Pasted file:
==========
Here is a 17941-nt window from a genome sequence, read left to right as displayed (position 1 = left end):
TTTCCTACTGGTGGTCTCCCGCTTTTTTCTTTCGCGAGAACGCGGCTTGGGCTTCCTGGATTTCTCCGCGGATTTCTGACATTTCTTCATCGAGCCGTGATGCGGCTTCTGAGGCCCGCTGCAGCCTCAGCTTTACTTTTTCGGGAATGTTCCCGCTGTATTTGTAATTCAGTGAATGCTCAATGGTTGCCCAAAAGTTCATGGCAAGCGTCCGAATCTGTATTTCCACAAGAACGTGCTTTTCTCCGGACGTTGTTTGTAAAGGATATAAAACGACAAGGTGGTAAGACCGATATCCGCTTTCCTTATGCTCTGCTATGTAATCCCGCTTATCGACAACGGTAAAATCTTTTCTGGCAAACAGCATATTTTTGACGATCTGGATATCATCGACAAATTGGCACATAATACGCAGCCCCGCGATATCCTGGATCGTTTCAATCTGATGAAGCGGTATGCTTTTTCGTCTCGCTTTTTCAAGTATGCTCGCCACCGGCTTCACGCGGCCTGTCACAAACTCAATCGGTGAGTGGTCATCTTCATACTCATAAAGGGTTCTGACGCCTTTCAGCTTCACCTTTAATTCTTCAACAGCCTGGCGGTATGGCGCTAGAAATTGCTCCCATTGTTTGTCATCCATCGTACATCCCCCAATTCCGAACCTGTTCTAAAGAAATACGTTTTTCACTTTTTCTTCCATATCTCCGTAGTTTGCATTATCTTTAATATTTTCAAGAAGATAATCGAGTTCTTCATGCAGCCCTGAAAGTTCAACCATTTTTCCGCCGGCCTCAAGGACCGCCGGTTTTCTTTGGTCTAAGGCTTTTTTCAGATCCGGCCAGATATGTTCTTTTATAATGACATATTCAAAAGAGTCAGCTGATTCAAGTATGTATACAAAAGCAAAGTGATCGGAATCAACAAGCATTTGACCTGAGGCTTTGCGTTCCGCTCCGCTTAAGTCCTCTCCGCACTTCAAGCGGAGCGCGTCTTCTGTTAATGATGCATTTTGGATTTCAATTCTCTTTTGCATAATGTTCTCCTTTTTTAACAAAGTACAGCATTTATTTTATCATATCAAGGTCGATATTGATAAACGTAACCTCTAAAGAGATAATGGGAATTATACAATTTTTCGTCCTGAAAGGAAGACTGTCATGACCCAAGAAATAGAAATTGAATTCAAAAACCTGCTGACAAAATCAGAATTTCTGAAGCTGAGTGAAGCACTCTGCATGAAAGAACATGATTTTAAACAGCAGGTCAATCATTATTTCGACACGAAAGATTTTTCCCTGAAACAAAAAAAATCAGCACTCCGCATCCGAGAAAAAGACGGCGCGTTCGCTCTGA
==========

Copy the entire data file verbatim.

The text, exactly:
Here is a 17941-nt window from a genome sequence, read left to right as displayed (position 1 = left end):
TTTCCTACTGGTGGTCTCCCGCTTTTTTCTTTCGCGAGAACGCGGCTTGGGCTTCCTGGATTTCTCCGCGGATTTCTGACATTTCTTCATCGAGCCGTGATGCGGCTTCTGAGGCCCGCTGCAGCCTCAGCTTTACTTTTTCGGGAATGTTCCCGCTGTATTTGTAATTCAGTGAATGCTCAATGGTTGCCCAAAAGTTCATGGCAAGCGTCCGAATCTGTATTTCCACAAGAACGTGCTTTTCTCCGGACGTTGTTTGTAAAGGATATAAAACGACAAGGTGGTAAGACCGATATCCGCTTTCCTTATGCTCTGCTATGTAATCCCGCTTATCGACAACGGTAAAATCTTTTCTGGCAAACAGCATATTTTTGACGATCTGGATATCATCGACAAATTGGCACATAATACGCAGCCCCGCGATATCCTGGATCGTTTCAATCTGATGAAGCGGTATGCTTTTTCGTCTCGCTTTTTCAAGTATGCTCGCCACCGGCTTCACGCGGCCTGTCACAAACTCAATCGGTGAGTGGTCATCTTCATACTCATAAAGGGTTCTGACGCCTTTCAGCTTCACCTTTAATTCTTCAACAGCCTGGCGGTATGGCGCTAGAAATTGCTCCCATTGTTTGTCATCCATCGTACATCCCCCAATTCCGAACCTGTTCTAAAGAAATACGTTTTTCACTTTTTCTTCCATATCTCCGTAGTTTGCATTATCTTTAATATTTTCAAGAAGATAATCGAGTTCTTCATGCAGCCCTGAAAGTTCAACCATTTTTCCGCCGGCCTCAAGGACCGCCGGTTTTCTTTGGTCTAAGGCTTTTTTCAGATCCGGCCAGATATGTTCTTTTATAATGACATATTCAAAAGAGTCAGCTGATTCAAGTATGTATACAAAAGCAAAGTGATCGGAATCAACAAGCATTTGACCTGAGGCTTTGCGTTCCGCTCCGCTTAAGTCCTCTCCGCACTTCAAGCGGAGCGCGTCTTCTGTTAATGATGCATTTTGGATTTCAATTCTCTTTTGCATAATGTTCTCCTTTTTTAACAAAGTACAGCATTTATTTTATCATATCAAGGTCGATATTGATAAACGTAACCTCTAAAGAGATAATGGGAATTATACAATTTTTCGTCCTGAAAGGAAGACTGTCATGACCCAAGAAATAGAAATTGAATTCAAAAACCTGCTGACAAAATCAGAATTTCTGAAGCTGAGTGAAGCACTCTGCATGAAAGAACATGATTTTAAACAGCAGGTCAATCATTATTTCGACACGAAAGATTTTTCCCTGAAACAAAAAAAATCAGCACTCCGCATCCGAGAAAAAGACGGCGCGTTCGCTCTGA